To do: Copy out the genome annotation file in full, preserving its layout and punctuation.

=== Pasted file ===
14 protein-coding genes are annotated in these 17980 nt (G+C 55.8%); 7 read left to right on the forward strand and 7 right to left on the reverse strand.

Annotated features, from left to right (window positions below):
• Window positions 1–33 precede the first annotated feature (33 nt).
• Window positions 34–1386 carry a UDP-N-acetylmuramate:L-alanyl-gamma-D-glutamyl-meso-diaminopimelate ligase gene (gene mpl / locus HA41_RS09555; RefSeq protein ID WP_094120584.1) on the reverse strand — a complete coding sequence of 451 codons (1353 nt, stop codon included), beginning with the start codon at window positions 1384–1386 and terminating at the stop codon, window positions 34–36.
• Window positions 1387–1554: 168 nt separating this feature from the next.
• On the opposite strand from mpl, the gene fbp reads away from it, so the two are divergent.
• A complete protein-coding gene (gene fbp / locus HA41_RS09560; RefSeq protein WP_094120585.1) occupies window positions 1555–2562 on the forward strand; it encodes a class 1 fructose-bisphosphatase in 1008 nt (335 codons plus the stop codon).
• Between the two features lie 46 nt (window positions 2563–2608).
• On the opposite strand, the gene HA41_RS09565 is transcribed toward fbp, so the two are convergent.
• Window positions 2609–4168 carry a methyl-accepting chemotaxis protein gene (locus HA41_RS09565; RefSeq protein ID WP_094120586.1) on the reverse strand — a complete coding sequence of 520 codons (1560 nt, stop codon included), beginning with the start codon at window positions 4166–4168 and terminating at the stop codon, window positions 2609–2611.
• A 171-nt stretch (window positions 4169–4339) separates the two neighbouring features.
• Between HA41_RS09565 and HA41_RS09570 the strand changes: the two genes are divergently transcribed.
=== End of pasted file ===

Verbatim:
14 protein-coding genes are annotated in these 17980 nt (G+C 55.8%); 7 read left to right on the forward strand and 7 right to left on the reverse strand.

Annotated features, from left to right (window positions below):
• Window positions 1–33 precede the first annotated feature (33 nt).
• Window positions 34–1386 carry a UDP-N-acetylmuramate:L-alanyl-gamma-D-glutamyl-meso-diaminopimelate ligase gene (gene mpl / locus HA41_RS09555; RefSeq protein ID WP_094120584.1) on the reverse strand — a complete coding sequence of 451 codons (1353 nt, stop codon included), beginning with the start codon at window positions 1384–1386 and terminating at the stop codon, window positions 34–36.
• Window positions 1387–1554: 168 nt separating this feature from the next.
• On the opposite strand from mpl, the gene fbp reads away from it, so the two are divergent.
• A complete protein-coding gene (gene fbp / locus HA41_RS09560; RefSeq protein WP_094120585.1) occupies window positions 1555–2562 on the forward strand; it encodes a class 1 fructose-bisphosphatase in 1008 nt (335 codons plus the stop codon).
• Between the two features lie 46 nt (window positions 2563–2608).
• On the opposite strand, the gene HA41_RS09565 is transcribed toward fbp, so the two are convergent.
• Window positions 2609–4168 carry a methyl-accepting chemotaxis protein gene (locus HA41_RS09565; RefSeq protein ID WP_094120586.1) on the reverse strand — a complete coding sequence of 520 codons (1560 nt, stop codon included), beginning with the start codon at window positions 4166–4168 and terminating at the stop codon, window positions 2609–2611.
• A 171-nt stretch (window positions 4169–4339) separates the two neighbouring features.
• Between HA41_RS09565 and HA41_RS09570 the strand changes: the two genes are divergently transcribed.